• Handling fluids: Chemicals cause skin burns, eye burns and inhalation injuries. All really bad things! Your chemical suppliers should be your first stop for training and assistance. Otherwise there are a large range of online classes, and many are free from places like OSHA and your insurance carriers.
• Handling solids: Like liquids, solids are equally important to handle correctly.
• Handling spills: This part safety, part environmental, part appearance and a lot about pride in the shop environment. The best way to handle a spill is likely not grabbing a hose and washing the substance down the drain. That can get you in a lot of trouble. This is one area where a short bit of time online may well save you a great amount of money and bad public relations.
• What to do with filters, etc.: Seems simple enough. However, there are still issues here. Talk to your waste hauler for their rules and suggestions.
Technical Training
This is what most shops think of when they mention training. There are many options here. They include part-supplier programs, manufacturer and equipment-maker training, online, in shop or away, tech schools, remote manufacturer schools and many more. But nothing will happen if there isn’t a plan. Most important to this effort is twofold. First, categorize your crew to understand each person’s skills and limitations. Include the jobs they typically handle, and be sure to have a backup to each. Then, considering the person’s learning style and your budget, layout an annual training program and discuss this with the tech. No plan, no action, no improvement.
• Repair techniques
• Equipment training
• Specific diagnostic and repair information for makes/models
• Training specific to systems
Productivity & Process Training
Every person in your shop should have at least some knowledge of how to check in a vehicle, properly complete work orders, buy parts and supplies and payment and vehicle delivery when the job is done. Otherwise, what happens when the “regular” person is gone, or you want a vacation? One great source of training may be the company that provides your shop management software. No matter the source, the most important trainer here is YOU. Who else knows what you want and expect of your crew?
• Handling vehicle intake
• Processing work orders
• Processing part requests and use
• Vehicle delivery
“It takes 12 positive experiences to make up for one unresolved negative experience.” Source: “Understanding Customers” by Ruby Newell-Legner
Management Training
Many shops make the mistake of thinking this is only for owners or front-end people. But when one considers that every employee in your shop either does, or has the potential, to be face to face with your source of income, the customer, it is critical that everyone has at least some basic skill set in these areas. Some of the best sources of training here are you and your desires for how customers are handled. Otherwise, consider the many, many online programs put on for shops and other small businesses. Or contact someone like a Dale Carnegie trainer or seek human relations courses locally. Asking other shops may not help since many do not bother with this training, but the fact that you are reading this publication at all tells me you want to be many steps above the typical shop!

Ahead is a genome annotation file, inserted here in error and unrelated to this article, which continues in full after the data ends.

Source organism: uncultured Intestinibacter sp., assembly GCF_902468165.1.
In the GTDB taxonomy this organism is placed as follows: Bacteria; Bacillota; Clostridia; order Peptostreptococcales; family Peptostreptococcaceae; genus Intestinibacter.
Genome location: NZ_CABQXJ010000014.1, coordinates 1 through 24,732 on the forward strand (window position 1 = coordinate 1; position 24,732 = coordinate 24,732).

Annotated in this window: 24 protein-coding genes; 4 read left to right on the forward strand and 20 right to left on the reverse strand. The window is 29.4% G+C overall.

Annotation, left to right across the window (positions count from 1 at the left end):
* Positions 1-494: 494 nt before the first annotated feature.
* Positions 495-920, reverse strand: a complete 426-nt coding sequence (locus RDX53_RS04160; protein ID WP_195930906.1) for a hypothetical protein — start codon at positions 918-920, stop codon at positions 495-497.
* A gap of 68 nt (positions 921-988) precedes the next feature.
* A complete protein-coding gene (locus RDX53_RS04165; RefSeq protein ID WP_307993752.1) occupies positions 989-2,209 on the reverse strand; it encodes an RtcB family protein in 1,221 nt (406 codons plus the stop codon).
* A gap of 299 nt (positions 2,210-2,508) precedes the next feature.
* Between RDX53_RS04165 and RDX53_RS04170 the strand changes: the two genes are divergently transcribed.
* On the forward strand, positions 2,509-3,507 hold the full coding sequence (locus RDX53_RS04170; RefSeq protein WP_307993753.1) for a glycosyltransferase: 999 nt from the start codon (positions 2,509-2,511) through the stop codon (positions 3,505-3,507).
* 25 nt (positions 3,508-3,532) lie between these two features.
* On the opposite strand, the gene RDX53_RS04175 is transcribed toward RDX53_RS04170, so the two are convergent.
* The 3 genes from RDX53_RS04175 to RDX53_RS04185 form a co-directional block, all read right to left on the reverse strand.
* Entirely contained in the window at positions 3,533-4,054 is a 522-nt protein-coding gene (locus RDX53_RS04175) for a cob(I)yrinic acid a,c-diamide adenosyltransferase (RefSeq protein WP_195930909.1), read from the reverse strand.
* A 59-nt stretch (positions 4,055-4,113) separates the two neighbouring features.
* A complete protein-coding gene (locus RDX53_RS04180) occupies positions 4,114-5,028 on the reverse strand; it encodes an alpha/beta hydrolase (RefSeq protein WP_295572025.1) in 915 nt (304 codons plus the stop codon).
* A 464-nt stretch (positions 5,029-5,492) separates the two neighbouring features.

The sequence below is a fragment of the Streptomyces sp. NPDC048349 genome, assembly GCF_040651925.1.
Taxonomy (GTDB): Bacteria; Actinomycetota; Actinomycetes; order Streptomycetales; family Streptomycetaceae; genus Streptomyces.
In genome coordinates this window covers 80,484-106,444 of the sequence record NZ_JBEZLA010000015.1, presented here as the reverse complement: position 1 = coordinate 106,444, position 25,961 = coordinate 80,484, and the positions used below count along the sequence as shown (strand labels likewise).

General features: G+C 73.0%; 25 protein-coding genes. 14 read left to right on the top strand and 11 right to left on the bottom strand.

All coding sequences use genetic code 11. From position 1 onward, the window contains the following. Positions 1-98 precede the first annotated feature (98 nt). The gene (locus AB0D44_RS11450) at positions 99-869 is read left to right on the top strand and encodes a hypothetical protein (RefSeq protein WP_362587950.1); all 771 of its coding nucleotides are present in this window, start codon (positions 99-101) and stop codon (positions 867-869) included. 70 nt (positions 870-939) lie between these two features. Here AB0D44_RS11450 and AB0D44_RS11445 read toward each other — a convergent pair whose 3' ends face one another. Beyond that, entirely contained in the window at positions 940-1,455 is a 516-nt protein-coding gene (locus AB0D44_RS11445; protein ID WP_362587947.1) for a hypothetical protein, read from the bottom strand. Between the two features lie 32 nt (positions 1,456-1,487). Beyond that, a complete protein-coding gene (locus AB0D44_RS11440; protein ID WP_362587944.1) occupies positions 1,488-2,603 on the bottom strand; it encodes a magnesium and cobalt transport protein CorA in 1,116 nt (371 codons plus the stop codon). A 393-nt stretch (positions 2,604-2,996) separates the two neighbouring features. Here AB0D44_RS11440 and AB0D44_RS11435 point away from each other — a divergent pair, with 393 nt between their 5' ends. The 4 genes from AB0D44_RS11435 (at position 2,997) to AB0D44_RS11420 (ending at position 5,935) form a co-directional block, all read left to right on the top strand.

• Handling customer complaints
• Meeting the customer
• Dealing with customer requests and questions
“It is six to seven times more expensive to acquire a new customer than it is to keep a current one.” Source: U.S. Consumer Affairs
Sources of Training
Options are plentiful. It is generally less expensive to look locally and online first. Be forewarned that people all learn in different ways. Some will thrive with online training; just make certain it is proctored and forget hoping they’ll do it at home on their own. Next, lean on your suppliers or equipment, chemicals and parts to bring planned programs in your shop. Another cost-effective approach is to get your crew out to local, regional and national trade and publisher shows that feature intensive training.
A few more options include your insurance companies, government agencies, local tech schools and publishers like Undercar Digest that offer targeted training each month with specific how-to articles. For a few special people, consider the investment of sending them to school away from the shop.
I have no doubt I have likely just scratched the surface of these issues and others. One final word. Just in case you are wondering, yes, you are typically responsible for paying the hourly rate for anyone training outside of working hours and may not deduct hours for time spent on the job training. Sorry, but my understanding of the rule (talk to your attorney too) is that if your employee does anything, anytime that will help you and the business, you pay.
The stats are on your side. Better trained employees are more productive, happier, more content and feel more valued.